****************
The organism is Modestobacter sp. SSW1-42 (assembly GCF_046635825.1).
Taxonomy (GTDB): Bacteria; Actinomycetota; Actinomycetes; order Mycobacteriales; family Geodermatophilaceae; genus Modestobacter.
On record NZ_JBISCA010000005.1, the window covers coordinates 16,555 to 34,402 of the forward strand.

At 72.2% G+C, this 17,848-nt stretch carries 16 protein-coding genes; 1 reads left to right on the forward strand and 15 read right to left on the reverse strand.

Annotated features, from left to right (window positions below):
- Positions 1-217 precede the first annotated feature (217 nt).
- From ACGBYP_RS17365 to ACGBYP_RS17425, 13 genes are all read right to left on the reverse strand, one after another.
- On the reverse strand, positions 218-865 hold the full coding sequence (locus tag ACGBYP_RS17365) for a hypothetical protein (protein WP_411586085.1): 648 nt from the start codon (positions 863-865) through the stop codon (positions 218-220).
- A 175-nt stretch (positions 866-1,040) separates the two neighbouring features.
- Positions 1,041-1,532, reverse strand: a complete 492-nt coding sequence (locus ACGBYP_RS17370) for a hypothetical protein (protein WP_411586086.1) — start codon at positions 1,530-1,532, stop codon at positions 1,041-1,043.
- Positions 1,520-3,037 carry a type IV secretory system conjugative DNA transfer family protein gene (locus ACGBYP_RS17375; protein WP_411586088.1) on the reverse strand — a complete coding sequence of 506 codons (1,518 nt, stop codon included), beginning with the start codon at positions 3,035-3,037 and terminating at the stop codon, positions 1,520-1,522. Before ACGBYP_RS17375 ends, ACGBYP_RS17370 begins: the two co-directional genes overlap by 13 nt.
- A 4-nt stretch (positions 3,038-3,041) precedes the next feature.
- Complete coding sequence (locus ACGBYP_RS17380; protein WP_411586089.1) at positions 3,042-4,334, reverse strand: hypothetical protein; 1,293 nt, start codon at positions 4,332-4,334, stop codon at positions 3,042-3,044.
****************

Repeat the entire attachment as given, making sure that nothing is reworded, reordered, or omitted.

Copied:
The organism is Modestobacter sp. SSW1-42 (assembly GCF_046635825.1).
Taxonomy (GTDB): Bacteria; Actinomycetota; Actinomycetes; order Mycobacteriales; family Geodermatophilaceae; genus Modestobacter.
On record NZ_JBISCA010000005.1, the window covers coordinates 16,555 to 34,402 of the forward strand.

At 72.2% G+C, this 17,848-nt stretch carries 16 protein-coding genes; 1 reads left to right on the forward strand and 15 read right to left on the reverse strand.

Annotated features, from left to right (window positions below):
- Positions 1-217 precede the first annotated feature (217 nt).
- From ACGBYP_RS17365 to ACGBYP_RS17425, 13 genes are all read right to left on the reverse strand, one after another.
- On the reverse strand, positions 218-865 hold the full coding sequence (locus tag ACGBYP_RS17365) for a hypothetical protein (protein WP_411586085.1): 648 nt from the start codon (positions 863-865) through the stop codon (positions 218-220).
- A 175-nt stretch (positions 866-1,040) separates the two neighbouring features.
- Positions 1,041-1,532, reverse strand: a complete 492-nt coding sequence (locus ACGBYP_RS17370) for a hypothetical protein (protein WP_411586086.1) — start codon at positions 1,530-1,532, stop codon at positions 1,041-1,043.
- Positions 1,520-3,037 carry a type IV secretory system conjugative DNA transfer family protein gene (locus ACGBYP_RS17375; protein WP_411586088.1) on the reverse strand — a complete coding sequence of 506 codons (1,518 nt, stop codon included), beginning with the start codon at positions 3,035-3,037 and terminating at the stop codon, positions 1,520-1,522. Before ACGBYP_RS17375 ends, ACGBYP_RS17370 begins: the two co-directional genes overlap by 13 nt.
- A 4-nt stretch (positions 3,038-3,041) precedes the next feature.
- Complete coding sequence (locus ACGBYP_RS17380; protein WP_411586089.1) at positions 3,042-4,334, reverse strand: hypothetical protein; 1,293 nt, start codon at positions 4,332-4,334, stop codon at positions 3,042-3,044.